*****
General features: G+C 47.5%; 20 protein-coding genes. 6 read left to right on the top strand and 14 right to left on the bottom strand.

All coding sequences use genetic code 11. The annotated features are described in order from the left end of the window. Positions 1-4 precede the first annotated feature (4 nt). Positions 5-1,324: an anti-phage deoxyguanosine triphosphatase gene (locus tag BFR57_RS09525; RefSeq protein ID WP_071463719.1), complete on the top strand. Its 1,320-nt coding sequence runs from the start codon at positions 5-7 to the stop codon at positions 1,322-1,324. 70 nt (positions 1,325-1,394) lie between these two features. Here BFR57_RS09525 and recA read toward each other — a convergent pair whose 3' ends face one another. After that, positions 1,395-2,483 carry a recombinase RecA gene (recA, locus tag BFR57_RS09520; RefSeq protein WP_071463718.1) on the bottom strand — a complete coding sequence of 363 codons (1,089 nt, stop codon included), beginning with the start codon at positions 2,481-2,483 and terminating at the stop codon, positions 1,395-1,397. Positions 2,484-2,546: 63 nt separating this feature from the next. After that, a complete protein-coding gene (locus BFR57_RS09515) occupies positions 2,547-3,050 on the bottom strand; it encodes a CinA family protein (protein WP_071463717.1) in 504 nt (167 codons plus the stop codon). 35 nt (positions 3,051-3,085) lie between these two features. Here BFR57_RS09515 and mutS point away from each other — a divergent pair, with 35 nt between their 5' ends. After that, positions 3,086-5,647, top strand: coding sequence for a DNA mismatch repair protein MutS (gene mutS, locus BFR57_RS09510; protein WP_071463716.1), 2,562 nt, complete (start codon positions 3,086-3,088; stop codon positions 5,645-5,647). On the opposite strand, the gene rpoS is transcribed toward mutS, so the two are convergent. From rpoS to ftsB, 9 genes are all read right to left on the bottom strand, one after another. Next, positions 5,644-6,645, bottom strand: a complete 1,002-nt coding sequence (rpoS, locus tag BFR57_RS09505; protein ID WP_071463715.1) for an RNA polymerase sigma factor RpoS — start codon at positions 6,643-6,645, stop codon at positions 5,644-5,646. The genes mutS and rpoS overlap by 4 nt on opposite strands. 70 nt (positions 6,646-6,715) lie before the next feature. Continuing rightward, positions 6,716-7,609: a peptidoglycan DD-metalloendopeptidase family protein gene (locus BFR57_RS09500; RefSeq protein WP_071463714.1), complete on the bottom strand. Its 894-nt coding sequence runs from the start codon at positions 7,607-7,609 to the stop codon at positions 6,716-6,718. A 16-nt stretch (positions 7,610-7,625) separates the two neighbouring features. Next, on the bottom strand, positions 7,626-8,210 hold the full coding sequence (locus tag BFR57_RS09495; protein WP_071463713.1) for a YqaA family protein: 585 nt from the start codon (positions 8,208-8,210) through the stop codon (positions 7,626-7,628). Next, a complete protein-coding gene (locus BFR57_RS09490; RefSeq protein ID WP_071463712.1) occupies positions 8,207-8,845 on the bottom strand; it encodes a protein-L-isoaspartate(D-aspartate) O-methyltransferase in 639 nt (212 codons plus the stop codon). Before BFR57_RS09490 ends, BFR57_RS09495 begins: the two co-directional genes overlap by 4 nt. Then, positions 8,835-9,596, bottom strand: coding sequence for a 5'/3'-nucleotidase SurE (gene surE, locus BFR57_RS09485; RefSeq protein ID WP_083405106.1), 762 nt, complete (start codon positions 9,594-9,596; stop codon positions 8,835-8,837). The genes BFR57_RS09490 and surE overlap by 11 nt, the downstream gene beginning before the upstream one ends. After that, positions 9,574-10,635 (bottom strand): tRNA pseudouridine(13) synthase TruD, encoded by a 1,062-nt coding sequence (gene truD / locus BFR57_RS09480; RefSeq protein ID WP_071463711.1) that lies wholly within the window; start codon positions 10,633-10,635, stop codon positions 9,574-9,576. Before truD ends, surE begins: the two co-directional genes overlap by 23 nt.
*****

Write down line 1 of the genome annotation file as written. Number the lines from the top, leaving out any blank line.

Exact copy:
General features: G+C 47.5%; 20 protein-coding genes. 6 read left to right on the top strand and 14 right to left on the bottom strand.